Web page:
Now you see in the expression for the Green function why $$\lambda = 0$$ would be problematic. We remove this from the sum to work on the subspace orthogonal to this function, getting $$G'(t, t') = \sum_{\lambda \neq 0} u_\lambda^*(t) u_\lambda(t') \times \lambda^{-1}$$ Following which we get a modified Green equation $$\nabla^2 G = \sum_{\lambda \neq 0} u_\lambda^*(t) u_\lambda(t') = \delta(t - t') - u_0^*(t)u(t').$$ This last term corresponds to the constant piece you're subtracting in the case of periodic boundary conditions, because we saw that the zero eigenfunctions is constant. The factor of T is simply from some normalisation condition.

The other way of seeing it is to think in terms of electrostatics. On a compact manifold the periodicity is inconsistent with the Green function that represents the response to a point charge placed at some point: $$\int_{M} \delta(t, t') = \int_{M} \nabla^{2} G = \int_{\partial M}\nabla G \cdot dn = 0$$ since the Green function will be periodic. Yet the left hand side does not integrate to 0. To fix this we must add a constant negative "background charge" which modifies the LHS to $$\int_{M}\delta(t, t') - |c|^{2}$$ with $$c$$ chosen so that the integral vanishes. In other words this background charge is needed to ensure compatibility with the periodic boundary conditions.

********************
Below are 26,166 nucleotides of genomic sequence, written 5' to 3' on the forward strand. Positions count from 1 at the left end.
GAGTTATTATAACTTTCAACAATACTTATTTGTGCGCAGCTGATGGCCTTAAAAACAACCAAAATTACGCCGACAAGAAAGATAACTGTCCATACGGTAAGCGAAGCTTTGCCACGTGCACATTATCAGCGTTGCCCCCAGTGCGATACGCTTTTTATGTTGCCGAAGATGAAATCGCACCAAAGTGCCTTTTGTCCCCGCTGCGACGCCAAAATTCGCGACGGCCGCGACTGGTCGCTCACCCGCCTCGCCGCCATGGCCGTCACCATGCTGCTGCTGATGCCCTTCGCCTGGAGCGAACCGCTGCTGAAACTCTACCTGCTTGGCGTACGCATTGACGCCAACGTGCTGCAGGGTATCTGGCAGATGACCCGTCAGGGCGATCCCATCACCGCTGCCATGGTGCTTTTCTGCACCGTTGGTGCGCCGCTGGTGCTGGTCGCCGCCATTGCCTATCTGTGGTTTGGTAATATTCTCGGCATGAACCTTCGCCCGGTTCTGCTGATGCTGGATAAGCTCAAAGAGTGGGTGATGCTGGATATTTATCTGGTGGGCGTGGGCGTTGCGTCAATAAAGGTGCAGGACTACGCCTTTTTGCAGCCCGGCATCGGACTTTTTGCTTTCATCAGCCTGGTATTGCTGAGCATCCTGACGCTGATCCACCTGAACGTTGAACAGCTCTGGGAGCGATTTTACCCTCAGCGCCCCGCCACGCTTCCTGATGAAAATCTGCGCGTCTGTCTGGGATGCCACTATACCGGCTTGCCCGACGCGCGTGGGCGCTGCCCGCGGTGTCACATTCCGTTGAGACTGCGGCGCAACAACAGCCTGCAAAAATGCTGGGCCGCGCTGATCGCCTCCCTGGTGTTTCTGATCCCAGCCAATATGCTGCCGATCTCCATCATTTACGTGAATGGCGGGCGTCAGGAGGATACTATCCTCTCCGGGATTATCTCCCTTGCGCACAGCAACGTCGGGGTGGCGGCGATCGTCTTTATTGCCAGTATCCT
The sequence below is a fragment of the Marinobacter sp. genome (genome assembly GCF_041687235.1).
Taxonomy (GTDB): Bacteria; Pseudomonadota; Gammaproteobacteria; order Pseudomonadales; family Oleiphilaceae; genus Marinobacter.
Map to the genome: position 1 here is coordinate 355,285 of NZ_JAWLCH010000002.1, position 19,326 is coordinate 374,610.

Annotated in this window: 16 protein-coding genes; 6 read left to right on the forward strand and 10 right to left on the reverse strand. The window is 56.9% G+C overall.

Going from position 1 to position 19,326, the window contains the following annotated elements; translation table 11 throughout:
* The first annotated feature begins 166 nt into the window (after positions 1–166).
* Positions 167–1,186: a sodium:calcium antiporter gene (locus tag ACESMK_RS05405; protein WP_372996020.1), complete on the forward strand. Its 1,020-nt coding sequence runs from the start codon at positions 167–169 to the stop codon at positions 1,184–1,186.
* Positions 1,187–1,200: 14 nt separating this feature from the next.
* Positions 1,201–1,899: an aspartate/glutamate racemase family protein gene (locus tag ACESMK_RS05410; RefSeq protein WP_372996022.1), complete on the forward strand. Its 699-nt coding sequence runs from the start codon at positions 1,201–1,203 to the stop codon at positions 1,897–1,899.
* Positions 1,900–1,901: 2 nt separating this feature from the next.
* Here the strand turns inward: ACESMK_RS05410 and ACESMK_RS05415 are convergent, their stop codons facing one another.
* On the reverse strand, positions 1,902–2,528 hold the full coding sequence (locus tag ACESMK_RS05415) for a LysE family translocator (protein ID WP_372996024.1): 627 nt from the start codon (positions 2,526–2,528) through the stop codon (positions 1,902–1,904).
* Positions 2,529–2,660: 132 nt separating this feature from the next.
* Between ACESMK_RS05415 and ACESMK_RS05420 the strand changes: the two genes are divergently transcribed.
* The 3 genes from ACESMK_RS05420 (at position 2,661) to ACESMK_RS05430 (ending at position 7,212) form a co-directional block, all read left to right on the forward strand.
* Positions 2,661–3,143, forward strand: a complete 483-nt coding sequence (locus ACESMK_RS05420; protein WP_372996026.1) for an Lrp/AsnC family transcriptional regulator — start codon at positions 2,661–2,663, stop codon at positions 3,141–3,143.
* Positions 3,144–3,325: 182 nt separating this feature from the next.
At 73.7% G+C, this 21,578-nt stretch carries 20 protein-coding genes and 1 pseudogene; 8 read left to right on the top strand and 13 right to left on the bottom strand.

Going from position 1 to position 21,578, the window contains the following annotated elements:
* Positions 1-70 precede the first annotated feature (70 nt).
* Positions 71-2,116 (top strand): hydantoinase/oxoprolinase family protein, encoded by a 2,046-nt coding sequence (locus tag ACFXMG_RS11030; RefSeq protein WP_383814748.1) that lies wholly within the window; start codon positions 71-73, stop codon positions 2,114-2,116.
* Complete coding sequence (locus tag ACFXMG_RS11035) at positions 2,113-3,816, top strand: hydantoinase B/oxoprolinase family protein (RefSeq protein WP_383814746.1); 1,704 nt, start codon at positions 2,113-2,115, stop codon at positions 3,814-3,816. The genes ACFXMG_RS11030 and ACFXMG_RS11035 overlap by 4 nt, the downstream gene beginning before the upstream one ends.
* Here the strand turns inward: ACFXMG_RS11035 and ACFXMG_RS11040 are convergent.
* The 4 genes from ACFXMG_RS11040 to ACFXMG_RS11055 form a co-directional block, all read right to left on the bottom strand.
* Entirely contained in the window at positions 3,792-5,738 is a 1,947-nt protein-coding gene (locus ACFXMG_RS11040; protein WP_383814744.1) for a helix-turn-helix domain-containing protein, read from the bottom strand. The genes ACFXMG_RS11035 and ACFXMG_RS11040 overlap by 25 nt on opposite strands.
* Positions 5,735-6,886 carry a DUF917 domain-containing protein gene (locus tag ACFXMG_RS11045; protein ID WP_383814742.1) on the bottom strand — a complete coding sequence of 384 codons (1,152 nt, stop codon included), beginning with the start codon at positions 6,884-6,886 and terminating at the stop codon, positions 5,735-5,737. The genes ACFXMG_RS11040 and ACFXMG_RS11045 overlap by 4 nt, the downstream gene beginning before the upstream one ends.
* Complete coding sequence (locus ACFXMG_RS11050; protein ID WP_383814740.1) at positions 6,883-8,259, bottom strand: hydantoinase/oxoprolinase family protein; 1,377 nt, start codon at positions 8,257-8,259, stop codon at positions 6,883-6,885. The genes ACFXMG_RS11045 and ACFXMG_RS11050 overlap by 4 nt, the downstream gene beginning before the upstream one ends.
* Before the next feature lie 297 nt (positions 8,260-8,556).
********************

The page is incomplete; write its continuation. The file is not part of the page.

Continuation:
• Thank you! Another question why the integral of Green function over the Torus equal zero, as discussed below the first eqn in the paper I cited. – phys_student Jan 5 at 16:25
• The Green function will inherit the boundary conditions of the operator and if periodic over a compact manifold its derivative will also be so, integrating around the boundary will then give you zero. – lux Jan 5 at 16:26
• If you're asking about the Green function itself the reasoning is pretty much the same – lux Jan 5 at 16:27
• P.s. Please don't forget to upvote if the answer helped – lux Jan 5 at 17:08
• Um, there's no inherent reason why the integral of the Green function itself would be zero, is there? This just arises because all these Green functions are, by construction, orthogonal to $u_0$ – and since that's a constant, the $L^2$ scalar product is just a simple integral. – leftaroundabout Jan 6 at 9:25